Jung on nature and the primitive unconscious
Are we not the carriers of the entire history of mankind? When a man is fifty years old, only one part of his being has existed for half a century. The other half may be millions of years old.
An unexpected champion of the naturalist's cause, Jung was an ardent believer in the value of spending time in nature. Despite being one of the greatest minds of his time, having lived through World War II he became disillusioned with modern life and blamed the atrocities of the first half of the 20th century on man's disconnection from his primitive unconscious.
Having allowed our unconscious personality to be suppressed, we are excluded from an understanding of the primitive man's education and civilization. Nevertheless, our unconscious personality still exists and occasionally erupts in an uncontrolled fashion.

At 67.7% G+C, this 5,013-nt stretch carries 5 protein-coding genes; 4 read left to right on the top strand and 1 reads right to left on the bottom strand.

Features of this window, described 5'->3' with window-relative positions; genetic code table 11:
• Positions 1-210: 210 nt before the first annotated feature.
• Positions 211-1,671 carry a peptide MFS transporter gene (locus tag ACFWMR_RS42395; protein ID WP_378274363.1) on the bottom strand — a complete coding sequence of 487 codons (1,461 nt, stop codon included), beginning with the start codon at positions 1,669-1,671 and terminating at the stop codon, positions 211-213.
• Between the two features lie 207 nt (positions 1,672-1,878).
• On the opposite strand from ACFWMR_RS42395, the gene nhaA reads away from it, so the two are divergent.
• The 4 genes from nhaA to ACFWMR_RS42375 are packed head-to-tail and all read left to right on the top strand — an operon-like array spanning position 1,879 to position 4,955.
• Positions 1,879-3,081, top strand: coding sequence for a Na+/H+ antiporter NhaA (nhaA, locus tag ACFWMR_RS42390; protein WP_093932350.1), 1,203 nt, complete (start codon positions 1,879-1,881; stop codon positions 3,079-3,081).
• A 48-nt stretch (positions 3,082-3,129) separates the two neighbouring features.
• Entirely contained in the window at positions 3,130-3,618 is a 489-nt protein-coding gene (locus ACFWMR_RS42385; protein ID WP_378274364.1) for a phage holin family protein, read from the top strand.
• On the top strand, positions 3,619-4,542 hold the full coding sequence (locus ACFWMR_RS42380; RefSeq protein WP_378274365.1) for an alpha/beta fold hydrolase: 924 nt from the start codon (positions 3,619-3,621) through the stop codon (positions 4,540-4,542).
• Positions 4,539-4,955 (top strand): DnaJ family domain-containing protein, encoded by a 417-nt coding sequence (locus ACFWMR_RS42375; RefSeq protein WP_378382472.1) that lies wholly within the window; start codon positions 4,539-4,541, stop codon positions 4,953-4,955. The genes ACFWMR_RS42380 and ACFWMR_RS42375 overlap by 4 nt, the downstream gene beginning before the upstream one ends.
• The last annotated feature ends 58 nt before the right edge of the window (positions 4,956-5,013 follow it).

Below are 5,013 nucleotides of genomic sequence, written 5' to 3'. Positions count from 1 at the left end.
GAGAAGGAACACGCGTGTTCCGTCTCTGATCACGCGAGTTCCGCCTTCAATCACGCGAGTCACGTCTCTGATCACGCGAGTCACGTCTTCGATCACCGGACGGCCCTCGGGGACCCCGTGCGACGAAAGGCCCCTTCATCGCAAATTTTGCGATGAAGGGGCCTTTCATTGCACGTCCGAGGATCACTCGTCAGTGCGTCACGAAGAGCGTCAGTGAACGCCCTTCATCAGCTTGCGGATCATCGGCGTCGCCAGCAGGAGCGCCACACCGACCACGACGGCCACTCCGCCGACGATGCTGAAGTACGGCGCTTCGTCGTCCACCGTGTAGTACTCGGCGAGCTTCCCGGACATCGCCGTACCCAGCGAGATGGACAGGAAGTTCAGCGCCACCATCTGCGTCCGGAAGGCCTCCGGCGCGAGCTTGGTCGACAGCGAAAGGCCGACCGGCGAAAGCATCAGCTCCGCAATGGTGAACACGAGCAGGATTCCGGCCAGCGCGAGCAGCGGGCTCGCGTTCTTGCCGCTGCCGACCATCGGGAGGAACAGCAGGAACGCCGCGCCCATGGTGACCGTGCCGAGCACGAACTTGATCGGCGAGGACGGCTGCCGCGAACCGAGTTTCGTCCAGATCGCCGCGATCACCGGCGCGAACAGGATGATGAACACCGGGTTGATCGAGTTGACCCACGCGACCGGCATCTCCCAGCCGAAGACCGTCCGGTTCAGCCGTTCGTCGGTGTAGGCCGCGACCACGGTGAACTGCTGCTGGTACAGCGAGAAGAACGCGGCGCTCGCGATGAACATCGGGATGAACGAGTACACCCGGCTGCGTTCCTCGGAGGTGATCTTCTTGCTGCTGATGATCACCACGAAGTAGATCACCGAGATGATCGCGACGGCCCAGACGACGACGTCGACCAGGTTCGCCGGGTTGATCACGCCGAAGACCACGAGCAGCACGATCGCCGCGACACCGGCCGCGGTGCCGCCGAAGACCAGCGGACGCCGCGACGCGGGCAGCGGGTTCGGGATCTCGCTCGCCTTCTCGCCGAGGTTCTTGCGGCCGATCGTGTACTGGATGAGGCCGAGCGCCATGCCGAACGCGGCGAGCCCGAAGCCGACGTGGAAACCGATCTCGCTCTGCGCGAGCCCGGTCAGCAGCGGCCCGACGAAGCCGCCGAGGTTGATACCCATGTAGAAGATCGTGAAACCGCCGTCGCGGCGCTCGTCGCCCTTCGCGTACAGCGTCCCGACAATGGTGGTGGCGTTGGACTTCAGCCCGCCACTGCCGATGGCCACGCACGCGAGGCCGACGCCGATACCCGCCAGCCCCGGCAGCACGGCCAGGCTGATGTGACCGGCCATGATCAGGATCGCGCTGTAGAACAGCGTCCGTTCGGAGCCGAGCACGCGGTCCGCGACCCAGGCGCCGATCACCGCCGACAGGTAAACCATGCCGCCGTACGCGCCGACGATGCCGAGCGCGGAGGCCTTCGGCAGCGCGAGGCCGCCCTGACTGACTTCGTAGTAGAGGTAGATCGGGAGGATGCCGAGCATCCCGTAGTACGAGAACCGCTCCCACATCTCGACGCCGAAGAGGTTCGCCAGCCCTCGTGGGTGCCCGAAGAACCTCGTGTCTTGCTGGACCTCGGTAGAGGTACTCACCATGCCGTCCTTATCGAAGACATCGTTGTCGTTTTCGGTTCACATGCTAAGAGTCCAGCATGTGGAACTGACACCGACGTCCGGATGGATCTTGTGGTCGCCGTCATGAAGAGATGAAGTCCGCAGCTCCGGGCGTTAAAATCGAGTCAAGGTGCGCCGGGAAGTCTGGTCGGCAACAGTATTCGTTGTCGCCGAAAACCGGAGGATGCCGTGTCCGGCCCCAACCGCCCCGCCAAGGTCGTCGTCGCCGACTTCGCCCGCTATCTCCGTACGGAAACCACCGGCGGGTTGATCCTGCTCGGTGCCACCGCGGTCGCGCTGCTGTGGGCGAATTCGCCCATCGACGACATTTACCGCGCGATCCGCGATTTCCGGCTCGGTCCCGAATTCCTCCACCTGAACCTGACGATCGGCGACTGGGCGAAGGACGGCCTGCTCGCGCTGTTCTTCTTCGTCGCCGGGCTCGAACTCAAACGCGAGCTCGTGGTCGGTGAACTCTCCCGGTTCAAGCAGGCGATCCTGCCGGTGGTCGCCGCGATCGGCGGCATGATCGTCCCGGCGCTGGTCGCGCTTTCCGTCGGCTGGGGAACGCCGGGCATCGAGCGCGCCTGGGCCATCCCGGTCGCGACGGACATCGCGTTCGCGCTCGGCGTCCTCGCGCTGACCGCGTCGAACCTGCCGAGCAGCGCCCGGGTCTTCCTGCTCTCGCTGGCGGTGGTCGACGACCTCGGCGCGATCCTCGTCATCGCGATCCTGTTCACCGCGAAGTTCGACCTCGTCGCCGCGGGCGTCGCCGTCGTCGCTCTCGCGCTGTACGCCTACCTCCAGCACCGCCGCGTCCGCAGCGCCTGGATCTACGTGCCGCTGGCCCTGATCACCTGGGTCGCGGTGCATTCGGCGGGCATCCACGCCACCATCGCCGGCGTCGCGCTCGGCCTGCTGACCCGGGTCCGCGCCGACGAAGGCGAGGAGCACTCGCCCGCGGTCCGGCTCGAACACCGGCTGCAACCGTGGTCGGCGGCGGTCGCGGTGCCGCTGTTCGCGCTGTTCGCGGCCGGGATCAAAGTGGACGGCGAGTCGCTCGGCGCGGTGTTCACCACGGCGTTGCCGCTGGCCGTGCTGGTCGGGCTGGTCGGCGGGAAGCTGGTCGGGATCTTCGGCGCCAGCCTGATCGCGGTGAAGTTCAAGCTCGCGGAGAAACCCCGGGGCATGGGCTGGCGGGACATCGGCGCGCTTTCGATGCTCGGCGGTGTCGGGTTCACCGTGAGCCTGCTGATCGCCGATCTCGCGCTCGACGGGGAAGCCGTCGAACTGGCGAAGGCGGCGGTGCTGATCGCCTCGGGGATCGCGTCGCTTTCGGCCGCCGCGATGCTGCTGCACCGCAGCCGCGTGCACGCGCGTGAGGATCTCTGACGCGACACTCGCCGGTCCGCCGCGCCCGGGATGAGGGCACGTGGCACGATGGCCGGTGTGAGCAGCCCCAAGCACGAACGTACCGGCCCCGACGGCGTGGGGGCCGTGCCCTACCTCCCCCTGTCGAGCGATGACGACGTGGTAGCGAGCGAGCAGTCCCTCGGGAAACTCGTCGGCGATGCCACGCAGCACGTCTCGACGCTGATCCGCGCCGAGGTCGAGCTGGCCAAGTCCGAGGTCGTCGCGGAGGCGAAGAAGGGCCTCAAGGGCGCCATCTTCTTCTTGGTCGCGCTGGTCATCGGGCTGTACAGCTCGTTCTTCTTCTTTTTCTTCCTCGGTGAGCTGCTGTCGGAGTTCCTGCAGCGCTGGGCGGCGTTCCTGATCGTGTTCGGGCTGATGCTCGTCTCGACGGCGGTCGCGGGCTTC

For Jung, dreams were the primal or archaic mind making its presence felt, whereas during waking hours we have learnt to ignore our most deeply rooted instincts - unlike primitive people who see waking and dreaming as inseparable, each as real as the other. We now know that the dreaming function in mammals is about 140 million years old and it has a survival function.